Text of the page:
Bubonic plague scan

For those of you thinking the fearsome plague died along with the Middle Ages, think again. Madagascar has reported over 200 infections and at least 33 deaths since August 1 due to a deadly pneumonic plague outbreak, The New York Times reports.

These numbers were confirmed by the World Health Organization (WHO). An article published in Newsweek, citing Madagascar’s Ministry of Public Health, reports the total number of deaths at 45. Science Magazine cites the Ministry as well, stating that a release on 7 October detailed there were at least 343 reported infections and 42 deaths.

The centuries-old disease has been active in poorer countries like Madagascar frequently. Plague season on the island normally starts in September each year and finishes up in April. The country experiences an average of 400 cases of plague each year during that time frame.

Usually, the plague is restricted to the nation’s rural central highland areas in its lesser form, bubonic plague, spread by rats carrying the infections via biting fleas.

What makes the current outbreak unusual is that it has started rapidly, early, and is the more lethal form of plague, pneumonic, which can be spread by coughing. Because of its ease in spreading, pneumonic plague kills much faster than its bubonic form. This season, pneumonic plague has reached the more populous areas of the country, which has contributed to its rapidity as well.

Both forms of the lethal disease, bubonic and pneumonic, contributed to the now famous Black Death in Europe’s Middle Ages. One of the most horrific pandemics in human history, the Black Death claimed the lives of between 75 and 200 million people throughout Europe in the mid-14th century. Decimating nearly 60 percent of Europe’s population, the Black Death caused major social upheaval.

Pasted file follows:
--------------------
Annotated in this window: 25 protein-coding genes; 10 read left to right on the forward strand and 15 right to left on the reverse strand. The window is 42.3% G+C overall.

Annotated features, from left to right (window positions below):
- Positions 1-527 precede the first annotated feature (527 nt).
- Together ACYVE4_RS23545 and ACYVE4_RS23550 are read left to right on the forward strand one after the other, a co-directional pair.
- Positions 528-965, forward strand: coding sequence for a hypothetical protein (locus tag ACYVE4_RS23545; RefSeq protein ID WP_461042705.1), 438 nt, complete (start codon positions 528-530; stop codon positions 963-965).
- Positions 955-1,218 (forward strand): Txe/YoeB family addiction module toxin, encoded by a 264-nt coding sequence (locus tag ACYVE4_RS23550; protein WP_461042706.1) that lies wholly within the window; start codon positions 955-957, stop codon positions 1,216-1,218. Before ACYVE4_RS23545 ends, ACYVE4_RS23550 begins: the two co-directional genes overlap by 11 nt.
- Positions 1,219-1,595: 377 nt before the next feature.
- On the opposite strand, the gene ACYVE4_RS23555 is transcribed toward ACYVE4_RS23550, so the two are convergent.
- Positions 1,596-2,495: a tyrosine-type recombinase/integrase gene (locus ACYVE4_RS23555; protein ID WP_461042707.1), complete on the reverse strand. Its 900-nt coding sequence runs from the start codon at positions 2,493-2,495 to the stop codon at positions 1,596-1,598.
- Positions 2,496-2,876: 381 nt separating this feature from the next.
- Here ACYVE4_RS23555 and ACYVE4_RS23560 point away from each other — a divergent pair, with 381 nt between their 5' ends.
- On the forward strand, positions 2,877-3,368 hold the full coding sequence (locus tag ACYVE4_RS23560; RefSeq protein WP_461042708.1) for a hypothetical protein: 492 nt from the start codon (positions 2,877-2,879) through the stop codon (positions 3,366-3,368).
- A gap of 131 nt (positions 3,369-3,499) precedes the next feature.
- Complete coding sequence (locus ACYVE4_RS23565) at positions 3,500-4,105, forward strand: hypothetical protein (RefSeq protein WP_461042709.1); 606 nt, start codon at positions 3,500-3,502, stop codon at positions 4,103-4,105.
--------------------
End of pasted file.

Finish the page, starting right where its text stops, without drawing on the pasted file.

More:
There are, altogether, three plague strains: bubonic, septicaemic and pneumonic. They are caused by the bacteria Yersinia pestis. Generally, all forms can be cured by antibiotics. Some strains have developed in Madagascar that are resistant to antibiotics; this is not thought to be a factor in the latest outbreak.

The outbreak seems to have started in August when a 31-year-old man traveled by bush taxi, a form of public transportation, from the central highlands on his way home. Traveling to the coastal city of Toamasina, the man first had to pass through the nation’s populous capital, Antananarivo.

Suffering from malaria-like symptoms, the man died in the course of his travels. Shortly after, the outbreak spread along the route he traveled along, unwittingly spreading the deadly disease in his wake. Those who came in contact with him have since passed the disease along to others.

The plague wasn’t confirmed as the cause of death until blood samples were taken from a 47-year-old woman who died on September 11. The woman’s cause of death was believed to be pneumonia. The Ministry of Public Health confirmed the outbreak two days later on September 13.

The fast-spreading epidemic has caused WHO to send almost 1.2 million doses of antibiotics to the African island country. They will send an additional 250,000 doses to the country in the coming days as well.

“Plague is curable if detected in time,” Dr. Charlotte Ndiaye, WHO Representative in Madagascar, said in a WHO release on October 6. “Our teams are working to ensure that everyone at risk has access to protection and treatment. The faster we move, the more lives we save.”

The antibiotics sent are enough to treat 5,000 patients and protect another 100,000 who have not yet contracted the disease. They are being distributed through the Ministry of Health to hospitals and mobile clinics throughout the country.

Protective gear and disinfection equipment will also be sent for health professionals and burials. WHO will use their estimated $1.5 million emergency funds sent to the country to help train local health workers on how to best identify and aid the sick.